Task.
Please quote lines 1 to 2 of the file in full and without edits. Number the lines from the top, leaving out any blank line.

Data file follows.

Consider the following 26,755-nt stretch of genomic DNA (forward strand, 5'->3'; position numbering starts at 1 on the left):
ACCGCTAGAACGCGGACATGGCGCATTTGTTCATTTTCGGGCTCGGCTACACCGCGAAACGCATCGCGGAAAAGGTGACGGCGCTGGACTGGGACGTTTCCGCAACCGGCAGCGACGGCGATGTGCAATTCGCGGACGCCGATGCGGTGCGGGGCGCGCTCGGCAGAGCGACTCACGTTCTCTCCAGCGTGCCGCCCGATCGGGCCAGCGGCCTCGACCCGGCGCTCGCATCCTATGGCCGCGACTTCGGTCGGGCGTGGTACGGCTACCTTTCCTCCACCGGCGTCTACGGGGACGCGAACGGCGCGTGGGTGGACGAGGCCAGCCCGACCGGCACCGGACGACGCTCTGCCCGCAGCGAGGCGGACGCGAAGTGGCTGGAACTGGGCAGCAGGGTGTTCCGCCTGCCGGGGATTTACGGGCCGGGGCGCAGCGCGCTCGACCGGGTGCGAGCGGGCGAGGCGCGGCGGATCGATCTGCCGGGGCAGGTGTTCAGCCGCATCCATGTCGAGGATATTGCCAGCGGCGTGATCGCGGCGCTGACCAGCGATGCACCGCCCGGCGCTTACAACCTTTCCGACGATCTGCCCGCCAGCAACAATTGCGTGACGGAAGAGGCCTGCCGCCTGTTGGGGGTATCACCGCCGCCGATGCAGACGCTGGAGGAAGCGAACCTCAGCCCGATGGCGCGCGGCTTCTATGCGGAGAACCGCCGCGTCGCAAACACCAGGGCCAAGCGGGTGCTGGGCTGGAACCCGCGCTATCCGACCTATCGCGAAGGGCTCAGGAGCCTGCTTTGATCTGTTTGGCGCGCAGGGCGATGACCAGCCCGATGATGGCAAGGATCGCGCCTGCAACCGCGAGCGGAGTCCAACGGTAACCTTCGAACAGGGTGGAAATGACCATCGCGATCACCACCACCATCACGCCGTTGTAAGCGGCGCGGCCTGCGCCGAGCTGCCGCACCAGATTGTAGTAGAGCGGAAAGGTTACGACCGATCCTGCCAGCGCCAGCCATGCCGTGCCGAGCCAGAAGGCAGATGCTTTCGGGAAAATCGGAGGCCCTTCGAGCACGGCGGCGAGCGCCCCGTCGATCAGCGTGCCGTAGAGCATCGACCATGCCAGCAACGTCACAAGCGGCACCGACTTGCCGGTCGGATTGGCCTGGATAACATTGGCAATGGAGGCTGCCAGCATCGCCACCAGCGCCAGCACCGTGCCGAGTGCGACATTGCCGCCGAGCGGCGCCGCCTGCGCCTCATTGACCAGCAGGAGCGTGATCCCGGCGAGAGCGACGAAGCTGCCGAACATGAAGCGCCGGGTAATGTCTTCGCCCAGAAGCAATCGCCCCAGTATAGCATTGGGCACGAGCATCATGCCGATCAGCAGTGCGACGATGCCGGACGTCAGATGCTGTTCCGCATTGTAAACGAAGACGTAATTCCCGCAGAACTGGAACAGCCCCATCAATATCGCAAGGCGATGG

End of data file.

Consider the following 26,755-nt stretch of genomic DNA (forward strand, 5'->3'; position numbering starts at 1 on the left):
ACCGCTAGAACGCGGACATGGCGCATTTGTTCATTTTCGGGCTCGGCTACACCGCGAAACGCATCGCGGAAAAGGTGACGGCGCTGGACTGGGACGTTTCCGCAACCGGCAGCGACGGCGATGTGCAATTCGCGGACGCCGATGCGGTGCGGGGCGCGCTCGGCAGAGCGACTCACGTTCTCTCCAGCGTGCCGCCCGATCGGGCCAGCGGCCTCGACCCGGCGCTCGCATCCTATGGCCGCGACTTCGGTCGGGCGTGGTACGGCTACCTTTCCTCCACCGGCGTCTACGGGGACGCGAACGGCGCGTGGGTGGACGAGGCCAGCCCGACCGGCACCGGACGACGCTCTGCCCGCAGCGAGGCGGACGCGAAGTGGCTGGAACTGGGCAGCAGGGTGTTCCGCCTGCCGGGGATTTACGGGCCGGGGCGCAGCGCGCTCGACCGGGTGCGAGCGGGCGAGGCGCGGCGGATCGATCTGCCGGGGCAGGTGTTCAGCCGCATCCATGTCGAGGATATTGCCAGCGGCGTGATCGCGGCGCTGACCAGCGATGCACCGCCCGGCGCTTACAACCTTTCCGACGATCTGCCCGCCAGCAACAATTGCGTGACGGAAGAGGCCTGCCGCCTGTTGGGGGTATCACCGCCGCCGATGCAGACGCTGGAGGAAGCGAACCTCAGCCCGATGGCGCGCGGCTTCTATGCGGAGAACCGCCGCGTCGCAAACACCAGGGCCAAGCGGGTGCTGGGCTGGAACCCGCGCTATCCGACCTATCGCGAAGGGCTCAGGAGCCTGCTTTGATCTGTTTGGCGCGCAGGGCGATGACCAGCCCGATGATGGCAAGGATCGCGCCTGCAACCGCGAGCGGAGTCCAACGGTAACCTTCGAACAGGGTGGAAATGACCATCGCGATCACCACCACCATCACGCCGTTGTAAGCGGCGCGGCCTGCGCCGAGCTGCCGCACCAGATTGTAGTAGAGCGGAAAGGTTACGACCGATCCTGCCAGCGCCAGCCATGCCGTGCCGAGCCAGAAGGCAGATGCTTTCGGGAAAATCGGAGGCCCTTCGAGCACGGCGGCGAGCGCCCCGTCGATCAGCGTGCCGTAGAGCATCGACCATGCCAGCAACGTCACAAGCGGCACCGACTTGCCGGTCGGATTGGCCTGGATAACATTGGCAATGGAGGCTGCCAGCATCGCCACCAGCGCCAGCACCGTGCCGAGTGCGACATTGCCGCCGAGCGGCGCCGCCTGCGCCTCATTGACCAGCAGGAGCGTGATCCCGGCGAGAGCGACGAAGCTGCCGAACATGAAGCGCCGGGTAATGTCTTCGCCCAGAAGCAATCGCCCCAGTATAGCATTGGGCACGAGCATCATGCCGATCAGCAGTGCGACGATGCCGGACGTCAGATGCTGTTCCGCATTGTAAACGAAGACGTAATTCCCGCAGAACTGGAACAGCCCCATCAATATCGCAAGGCGATGG